• Inuit perspective: From an Inuit perspective, tobacco does not have the same cultural or spiritual association as it does for First Nations; rather tobacco was introduced by "outsiders" and was quickly adopted. Current prevalence rates for Inuit are among the highest of sub-populations in the world.
  • Social inequity/marginalization: The issues of how specific communities were disproportionately affected by tobacco were prominent in participants' comments. In addition to Indigenous communities, the LGBTI community, those with mental health issues and members of the military were discussed. Many participants expressed the need for tobacco control approaches that are sub-population specific, and the need to take into consideration social inequities, marginalization and other issues pertinent to these communities. The need to consider addiction as a symptom of social inequity was highlighted. People who smoke may do so as a coping mechanism and this should be a consideration for tobacco control to support alternative coping skills and other forms of assistance to support cessation.
  • Community engagement: It was felt that a segmented approach is required to address populations with high prevalence rates. It is important to develop tobacco control strategies with communities, and to support communities to increase their capacity (with adequate resources and program flexibility) to address tobacco within their unique contexts. There were many comments throughout the Forum that reinforced the need for the communities or groups experiencing the highest levels of prevalence (e.g. Indigenous peoples or youth) to be actively engaged in the development of new strategies. These strategies should be designed in such a way as to be respectful and consistent with cultural beliefs and approaches. Communities should be in control of their implementation, and supported with adequate resources to do so.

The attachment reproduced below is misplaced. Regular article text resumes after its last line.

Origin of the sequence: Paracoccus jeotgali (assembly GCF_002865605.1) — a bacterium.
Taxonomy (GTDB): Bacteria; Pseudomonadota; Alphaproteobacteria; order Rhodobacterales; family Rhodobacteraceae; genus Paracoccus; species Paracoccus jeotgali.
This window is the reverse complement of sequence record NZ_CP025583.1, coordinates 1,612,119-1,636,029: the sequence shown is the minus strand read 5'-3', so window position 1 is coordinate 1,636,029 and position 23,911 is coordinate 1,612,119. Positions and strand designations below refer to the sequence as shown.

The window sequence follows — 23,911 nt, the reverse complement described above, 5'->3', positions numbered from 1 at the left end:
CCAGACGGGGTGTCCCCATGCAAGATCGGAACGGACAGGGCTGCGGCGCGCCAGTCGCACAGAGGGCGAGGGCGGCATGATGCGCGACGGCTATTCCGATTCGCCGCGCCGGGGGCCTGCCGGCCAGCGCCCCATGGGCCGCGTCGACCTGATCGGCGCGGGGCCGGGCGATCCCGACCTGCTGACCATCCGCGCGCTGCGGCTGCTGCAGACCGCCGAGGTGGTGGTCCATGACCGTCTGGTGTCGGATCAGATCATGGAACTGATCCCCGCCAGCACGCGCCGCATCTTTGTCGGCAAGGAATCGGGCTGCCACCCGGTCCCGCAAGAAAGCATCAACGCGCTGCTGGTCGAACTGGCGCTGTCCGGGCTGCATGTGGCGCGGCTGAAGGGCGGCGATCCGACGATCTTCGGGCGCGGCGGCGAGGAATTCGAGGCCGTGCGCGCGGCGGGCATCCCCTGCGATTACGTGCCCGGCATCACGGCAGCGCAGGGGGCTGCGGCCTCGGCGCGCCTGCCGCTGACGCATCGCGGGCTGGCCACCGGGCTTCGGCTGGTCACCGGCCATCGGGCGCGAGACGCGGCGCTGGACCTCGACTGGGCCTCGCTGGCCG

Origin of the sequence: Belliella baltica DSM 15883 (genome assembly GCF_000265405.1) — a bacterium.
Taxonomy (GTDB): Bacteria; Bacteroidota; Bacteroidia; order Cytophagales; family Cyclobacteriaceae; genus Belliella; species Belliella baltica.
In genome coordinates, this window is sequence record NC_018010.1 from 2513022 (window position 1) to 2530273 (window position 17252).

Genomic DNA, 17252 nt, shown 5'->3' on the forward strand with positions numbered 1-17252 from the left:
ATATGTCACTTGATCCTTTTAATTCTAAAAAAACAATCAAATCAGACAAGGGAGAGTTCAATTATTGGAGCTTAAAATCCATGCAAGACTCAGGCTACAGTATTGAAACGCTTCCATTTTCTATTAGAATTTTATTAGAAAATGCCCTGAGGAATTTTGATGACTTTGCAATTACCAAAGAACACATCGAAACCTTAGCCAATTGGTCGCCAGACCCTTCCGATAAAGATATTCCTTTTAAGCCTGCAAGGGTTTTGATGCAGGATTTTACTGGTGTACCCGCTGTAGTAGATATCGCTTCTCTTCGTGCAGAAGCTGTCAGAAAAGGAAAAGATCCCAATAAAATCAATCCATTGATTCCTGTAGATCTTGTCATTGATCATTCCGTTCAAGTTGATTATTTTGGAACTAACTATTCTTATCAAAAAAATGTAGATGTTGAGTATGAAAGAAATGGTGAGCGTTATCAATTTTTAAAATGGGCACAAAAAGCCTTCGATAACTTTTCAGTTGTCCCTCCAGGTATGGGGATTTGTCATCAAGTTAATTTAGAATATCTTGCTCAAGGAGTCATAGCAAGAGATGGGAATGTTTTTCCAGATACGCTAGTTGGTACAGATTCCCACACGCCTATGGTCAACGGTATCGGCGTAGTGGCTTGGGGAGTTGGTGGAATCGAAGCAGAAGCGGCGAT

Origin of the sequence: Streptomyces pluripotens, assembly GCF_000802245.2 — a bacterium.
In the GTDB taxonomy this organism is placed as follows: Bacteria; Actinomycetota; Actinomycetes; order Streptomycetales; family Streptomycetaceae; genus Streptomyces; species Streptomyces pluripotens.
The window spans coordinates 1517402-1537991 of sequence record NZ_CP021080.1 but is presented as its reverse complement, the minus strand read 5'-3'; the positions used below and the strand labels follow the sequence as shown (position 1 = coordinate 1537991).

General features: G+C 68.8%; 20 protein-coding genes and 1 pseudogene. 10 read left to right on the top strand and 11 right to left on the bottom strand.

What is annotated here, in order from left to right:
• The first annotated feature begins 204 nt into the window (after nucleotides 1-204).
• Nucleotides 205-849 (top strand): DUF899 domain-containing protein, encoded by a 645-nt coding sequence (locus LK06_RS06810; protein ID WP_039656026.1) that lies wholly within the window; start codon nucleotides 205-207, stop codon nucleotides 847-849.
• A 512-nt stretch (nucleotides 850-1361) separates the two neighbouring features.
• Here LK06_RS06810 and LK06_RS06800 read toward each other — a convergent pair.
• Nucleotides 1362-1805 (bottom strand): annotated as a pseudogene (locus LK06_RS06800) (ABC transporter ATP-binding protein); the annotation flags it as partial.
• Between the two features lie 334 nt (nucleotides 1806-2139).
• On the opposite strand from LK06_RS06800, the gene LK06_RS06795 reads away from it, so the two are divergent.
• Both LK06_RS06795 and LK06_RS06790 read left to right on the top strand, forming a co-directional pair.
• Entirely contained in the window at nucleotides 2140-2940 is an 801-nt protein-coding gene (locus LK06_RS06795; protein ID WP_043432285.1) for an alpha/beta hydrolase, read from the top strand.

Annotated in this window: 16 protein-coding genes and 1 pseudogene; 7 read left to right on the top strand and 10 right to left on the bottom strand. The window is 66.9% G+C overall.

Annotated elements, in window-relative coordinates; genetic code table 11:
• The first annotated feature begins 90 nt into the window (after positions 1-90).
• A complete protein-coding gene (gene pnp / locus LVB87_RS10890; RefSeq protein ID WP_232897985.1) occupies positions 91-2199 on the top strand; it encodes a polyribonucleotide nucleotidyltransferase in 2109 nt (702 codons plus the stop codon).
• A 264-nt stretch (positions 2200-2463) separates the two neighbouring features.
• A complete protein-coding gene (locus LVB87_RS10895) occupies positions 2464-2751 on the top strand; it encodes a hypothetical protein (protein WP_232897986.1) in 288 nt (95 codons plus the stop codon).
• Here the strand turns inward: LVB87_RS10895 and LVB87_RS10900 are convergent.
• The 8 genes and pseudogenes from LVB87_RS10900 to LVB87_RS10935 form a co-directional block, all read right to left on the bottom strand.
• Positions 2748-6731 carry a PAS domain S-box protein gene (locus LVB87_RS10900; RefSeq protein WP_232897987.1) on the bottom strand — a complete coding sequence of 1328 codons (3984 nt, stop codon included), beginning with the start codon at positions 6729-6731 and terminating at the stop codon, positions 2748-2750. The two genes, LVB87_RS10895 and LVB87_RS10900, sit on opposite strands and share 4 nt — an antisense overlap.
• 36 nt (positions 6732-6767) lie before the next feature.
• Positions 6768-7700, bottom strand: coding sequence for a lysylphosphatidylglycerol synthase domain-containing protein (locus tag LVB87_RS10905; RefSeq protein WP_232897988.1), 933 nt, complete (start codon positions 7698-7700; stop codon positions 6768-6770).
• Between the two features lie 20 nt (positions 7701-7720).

• Family/school/social strategies: Commenters suggested there is a need to better understand the reasons why youth smoke (e.g. what is behind the phrase "I just felt like it"). Social norming is important and therefore the creation of tobacco-free environments (e.g. smoke-free campuses) is important. It was suggested that tobacco education should be intensified for youth (and their parents). A focus on young adult social identities through programming was proposed. Youth and young adults should be involved in all levels of planning, implementation and evaluation for smoking cessation programs.
  • Biases among healthcare providers: It was noted that there are often biases against disadvantaged communities where smoking remains a problem among health care and other professionals, as well as among people who smoke. There can often be a dependency relationship created with clients that focuses on clinician needs and not the clients'; in contrast, the focus should be on creating an empowering environment. The self-efficacy of dealing with an addiction can be tremendously empowering. From a policy perspective, there is a need to ensure that low income individuals and the working poor have equal access to cessation supports.

Decreasing demand